Dear Grandparenting: My granddaughter has really put me on the spot, and I’m not a bit happy about it.
Georgia and her boyfriend are both 21 and have been dating since their second week at the University of Tennessee. I got Georgia out of trouble when she was afraid to tell her parents back in high school. She trusts me totally.
Now they want to get married and just might elope. After sitting on this for a few days, my conscience is starting to really bother me. If you were a parent, wouldn’t you want to know?
I never asked to get involved in any of this but here I am, right in the middle. Either way I lose. If I tell the parents, Georgia hates me. If I don’t, it’s like I’m cheating on my son and daughter-in-law, since they have a right to know. Which way would you go? Undecided, Atlanta, Georgia.
Dear Undecided: Back in the day, the word elopement was semi-scandalous, summoning images of impulsive young lovers sneaking out of a bedroom window by moonlight.
So grandparents might be surprised to know that elopements have never been more popular—a cheaper, less stressful alternative to the traditional multi-family extravaganza. Just steal away!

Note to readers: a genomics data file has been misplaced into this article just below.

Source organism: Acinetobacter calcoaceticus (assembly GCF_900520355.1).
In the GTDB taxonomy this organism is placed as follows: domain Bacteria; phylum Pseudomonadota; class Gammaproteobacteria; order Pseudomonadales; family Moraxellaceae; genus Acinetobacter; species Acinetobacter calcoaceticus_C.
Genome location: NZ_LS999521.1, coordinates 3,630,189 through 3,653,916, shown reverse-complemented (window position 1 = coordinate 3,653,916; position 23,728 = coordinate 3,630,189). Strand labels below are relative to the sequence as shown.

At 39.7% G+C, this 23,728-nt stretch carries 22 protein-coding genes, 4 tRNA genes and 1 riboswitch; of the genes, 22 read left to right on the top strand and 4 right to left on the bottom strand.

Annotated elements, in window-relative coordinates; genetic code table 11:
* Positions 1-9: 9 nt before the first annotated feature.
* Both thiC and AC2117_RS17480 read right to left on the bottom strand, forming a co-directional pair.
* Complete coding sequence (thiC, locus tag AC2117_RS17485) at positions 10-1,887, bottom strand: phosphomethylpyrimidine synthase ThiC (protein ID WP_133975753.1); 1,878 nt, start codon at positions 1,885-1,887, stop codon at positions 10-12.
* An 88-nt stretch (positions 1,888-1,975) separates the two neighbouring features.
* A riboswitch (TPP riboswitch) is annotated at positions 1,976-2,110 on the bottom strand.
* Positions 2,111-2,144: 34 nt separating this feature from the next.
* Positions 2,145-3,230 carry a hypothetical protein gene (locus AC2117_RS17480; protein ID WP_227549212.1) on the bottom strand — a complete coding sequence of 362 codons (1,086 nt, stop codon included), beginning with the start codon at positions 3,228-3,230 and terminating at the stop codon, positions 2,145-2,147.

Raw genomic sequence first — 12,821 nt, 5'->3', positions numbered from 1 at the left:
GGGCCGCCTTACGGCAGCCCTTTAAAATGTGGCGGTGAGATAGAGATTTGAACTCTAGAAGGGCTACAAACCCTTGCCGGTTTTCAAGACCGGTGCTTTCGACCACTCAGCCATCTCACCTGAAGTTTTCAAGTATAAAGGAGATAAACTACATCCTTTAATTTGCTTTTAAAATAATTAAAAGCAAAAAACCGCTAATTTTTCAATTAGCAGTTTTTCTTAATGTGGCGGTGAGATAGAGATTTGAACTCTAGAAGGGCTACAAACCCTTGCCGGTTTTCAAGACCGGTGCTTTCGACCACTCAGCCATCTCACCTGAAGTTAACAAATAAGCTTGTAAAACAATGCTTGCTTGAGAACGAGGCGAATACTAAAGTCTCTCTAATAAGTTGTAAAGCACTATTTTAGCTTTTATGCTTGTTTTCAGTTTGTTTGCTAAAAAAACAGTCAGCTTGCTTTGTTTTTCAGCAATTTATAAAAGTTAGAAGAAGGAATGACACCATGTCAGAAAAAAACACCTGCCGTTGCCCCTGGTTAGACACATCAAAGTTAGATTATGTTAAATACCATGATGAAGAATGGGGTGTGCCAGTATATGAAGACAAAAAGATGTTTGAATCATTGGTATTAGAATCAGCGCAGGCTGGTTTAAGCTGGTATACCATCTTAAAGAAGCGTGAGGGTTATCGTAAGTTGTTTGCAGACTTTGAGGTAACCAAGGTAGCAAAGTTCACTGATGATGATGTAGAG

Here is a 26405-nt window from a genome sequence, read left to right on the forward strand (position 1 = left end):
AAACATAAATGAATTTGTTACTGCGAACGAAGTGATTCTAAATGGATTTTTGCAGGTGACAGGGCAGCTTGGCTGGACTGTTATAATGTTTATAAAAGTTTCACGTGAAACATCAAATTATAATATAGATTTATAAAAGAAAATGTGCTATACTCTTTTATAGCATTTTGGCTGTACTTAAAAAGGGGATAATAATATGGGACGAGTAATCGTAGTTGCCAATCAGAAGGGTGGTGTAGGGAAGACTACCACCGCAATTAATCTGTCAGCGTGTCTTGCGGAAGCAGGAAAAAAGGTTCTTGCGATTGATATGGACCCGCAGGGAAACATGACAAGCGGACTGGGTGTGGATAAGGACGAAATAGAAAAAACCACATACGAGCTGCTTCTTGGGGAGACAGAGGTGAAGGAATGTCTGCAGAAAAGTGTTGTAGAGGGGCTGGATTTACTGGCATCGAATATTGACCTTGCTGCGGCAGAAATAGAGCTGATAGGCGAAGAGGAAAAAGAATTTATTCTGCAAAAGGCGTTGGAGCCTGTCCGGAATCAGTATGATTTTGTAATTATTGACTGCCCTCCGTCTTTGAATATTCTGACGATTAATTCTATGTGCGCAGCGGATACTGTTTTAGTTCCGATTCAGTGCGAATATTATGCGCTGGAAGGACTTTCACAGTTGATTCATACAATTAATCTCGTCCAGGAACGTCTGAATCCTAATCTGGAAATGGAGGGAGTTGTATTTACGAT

As America becomes less formal and tradition-bound, stealing away has special appeal for grandchildren with multiple sets of in-laws, stepfamily members and other complicated family situations. Why bother with elaborate plans and protocols when a simple ceremony gets the job done?
Then there’s the money. According to one recent study the average wedding costs $35,000, and that’s without really trying. The wedding industry markets a range of elopement packages, as do municipal zoos, vineyards, scenic venues and other destinations.
Best as we can tell, your granddaughter’s decision to marry her longtime beau is a foregone conclusion. Since the decision to elope is her preference and prerogative, you should honor it. To heal any bruised feelings, start your granddaughter thinking about planning a subsequent wedding celebration with family and friends. With the money saved, it should be a great party.
Grand remark of the week
Duane Sears from Fishkill, New York thinks of himself as one lucky man.
“I have six blessings. They call me Grand Pop.”
Dee and Tom, married more than 50 years, have eight grandchildren. Together with Key, they welcome questions, suggestions and Grand Remarks of the Week. Send to P.O. Box 27454, Towson, MD, 21285. Call 410-963-4426.